Treasury Announces Record Coupon Auctions In Latest Refunding

Two days after the Treasury announced that in the aftermath of the debt ceiling deal reached last week between Trump and democrats, it would rapidly rebuild its cash balance back up to $350 billion by borrowing a whopping $433 billion in debt in the current quarter...

... a massive $274 billion higher - or more than doubling - its prior forecast announced in April 2019...

... in the process significantly tightening up liquidity in the banking system and potentially resulting in turmoil in funding and money markets as the world is flooded with an issuance of T-Bills...

... the Treasury issued its quarterly refunding statement in which it revealed that it will keep its auctions of nominal coupon and floating-rate debt at a record this quarter as the US budget deficit continues to grow.

Specifically, the Treasury will offer $84 billion of Treasury securities - matching the amount sold in each of the last two quarters - to refund approximately $57.3 billion of privately-held Treasuries maturing on August 15, 2019, which will raise new cash of approximately $26.7 billion.  The securities are:

  • A 3-year note in the amount of $38 billion, maturing August 15, 2022;
  • A 10-year note in the amount of $27 billion, maturing August 15, 2029; and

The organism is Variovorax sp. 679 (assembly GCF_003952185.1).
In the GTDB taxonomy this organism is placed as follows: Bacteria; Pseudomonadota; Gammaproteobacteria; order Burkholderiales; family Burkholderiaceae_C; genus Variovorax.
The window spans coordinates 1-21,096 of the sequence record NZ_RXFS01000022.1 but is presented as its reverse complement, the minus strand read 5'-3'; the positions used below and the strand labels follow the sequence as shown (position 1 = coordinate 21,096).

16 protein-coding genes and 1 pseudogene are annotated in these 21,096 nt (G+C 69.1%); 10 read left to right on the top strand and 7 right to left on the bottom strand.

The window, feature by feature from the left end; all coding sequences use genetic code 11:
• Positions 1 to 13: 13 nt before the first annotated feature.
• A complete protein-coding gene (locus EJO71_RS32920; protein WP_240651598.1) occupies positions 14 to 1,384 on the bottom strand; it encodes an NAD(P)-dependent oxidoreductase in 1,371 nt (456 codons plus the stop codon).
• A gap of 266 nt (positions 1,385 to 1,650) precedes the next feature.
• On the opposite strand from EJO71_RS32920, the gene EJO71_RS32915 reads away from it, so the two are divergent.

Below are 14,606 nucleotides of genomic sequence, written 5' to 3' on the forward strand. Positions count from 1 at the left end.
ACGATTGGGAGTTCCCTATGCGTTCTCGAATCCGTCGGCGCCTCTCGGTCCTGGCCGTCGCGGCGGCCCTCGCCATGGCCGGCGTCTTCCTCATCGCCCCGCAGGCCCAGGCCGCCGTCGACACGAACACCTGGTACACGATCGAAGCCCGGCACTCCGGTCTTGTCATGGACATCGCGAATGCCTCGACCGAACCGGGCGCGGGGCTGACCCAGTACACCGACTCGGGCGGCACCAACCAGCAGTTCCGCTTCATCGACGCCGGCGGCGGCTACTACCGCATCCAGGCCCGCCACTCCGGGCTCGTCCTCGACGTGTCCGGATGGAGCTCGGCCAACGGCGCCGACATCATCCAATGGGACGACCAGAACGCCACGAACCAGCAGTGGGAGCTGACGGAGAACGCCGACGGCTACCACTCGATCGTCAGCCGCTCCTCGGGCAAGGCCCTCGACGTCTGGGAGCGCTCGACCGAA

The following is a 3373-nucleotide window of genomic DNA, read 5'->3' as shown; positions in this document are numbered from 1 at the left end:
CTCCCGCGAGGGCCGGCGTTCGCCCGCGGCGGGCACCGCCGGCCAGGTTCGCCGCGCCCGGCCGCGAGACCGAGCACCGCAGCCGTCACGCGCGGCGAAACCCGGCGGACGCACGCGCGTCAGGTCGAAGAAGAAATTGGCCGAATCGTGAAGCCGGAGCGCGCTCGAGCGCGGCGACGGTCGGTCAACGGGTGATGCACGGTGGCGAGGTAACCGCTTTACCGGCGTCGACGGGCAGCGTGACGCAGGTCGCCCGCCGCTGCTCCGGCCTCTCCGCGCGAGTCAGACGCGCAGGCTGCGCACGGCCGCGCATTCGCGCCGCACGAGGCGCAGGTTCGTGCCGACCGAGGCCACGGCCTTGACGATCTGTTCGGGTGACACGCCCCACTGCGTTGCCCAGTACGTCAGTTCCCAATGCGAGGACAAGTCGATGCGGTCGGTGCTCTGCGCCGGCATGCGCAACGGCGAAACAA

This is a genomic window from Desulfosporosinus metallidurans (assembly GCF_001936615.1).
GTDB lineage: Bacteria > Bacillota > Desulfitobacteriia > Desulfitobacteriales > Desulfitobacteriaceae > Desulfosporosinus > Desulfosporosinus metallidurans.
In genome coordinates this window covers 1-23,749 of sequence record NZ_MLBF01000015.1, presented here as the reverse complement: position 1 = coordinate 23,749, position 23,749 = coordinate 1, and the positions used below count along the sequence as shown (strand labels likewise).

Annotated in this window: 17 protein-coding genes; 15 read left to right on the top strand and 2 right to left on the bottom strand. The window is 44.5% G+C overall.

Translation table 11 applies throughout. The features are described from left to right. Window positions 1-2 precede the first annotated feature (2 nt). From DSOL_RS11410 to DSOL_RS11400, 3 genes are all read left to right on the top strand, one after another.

• A 30-year bond in the amount of $19 billion, maturing August 15, 2049.

The 3-year note will be auctioned on August 6, 2019, the 10-year note will be auctioned on August 7, 2019, and the 30-year bond will be auctioned on Thursday, August 8, 2019.  All of these auctions will settle on Thursday, August 15, 2019.

The balance of Treasury financing requirements over the quarter will be met with the weekly bill auctions, cash management bills, the monthly note auctions, the August 30-year Treasury Inflation-Protected Securities (TIPS) reopening auction, the September 10-year TIPS reopening auction, the new October 5-year TIPS auction, and the regular monthly 2-year Floating Rate Note (FRN) auctions.

The US government is scrambling to finance a soaring budget deficit that is set to surpass $1 trillion in coming years as President Donald Trump is set to approve a bipartisan deal to suspend the debt limit until mid-2021 and boost spending. As a result, Wall Street analysts are predicting that auction sizes will need to be lifted again within about a year’s time. The deficit was $779 billion in fiscal 2018.

Meanwhile, commenting on the recent latest debt ceiling deal, members of the Treasury Borrowing Advisory Committee wrote to Steven Munchin that they were "pleased that you were able to negotiate a debt limit suspension bill with Congress well in advance of the deadline and are optimistic that the bill will become law in short order. It was noted, however, that this would mark the 7th debt limit suspension in less than 7 years." and added that as debt limit suspensions expire, "Treasury has been required to employ extraordinary measures - increasing market volatility, operational risk and ultimately taxpayer cost." And since the Committee strongly believes that "discussions on total borrowing are more appropriately considered when making appropriations rather than when funding previously approved appropriations", the Committee "urged Congress to consider a repeal of the debt limit well ahead of the proposed 2021 expiration of the suspension." Of course, that will never happen and instead there will be yet another debt limit suspension in due course, now that the debt limit has become nothing more than a farce.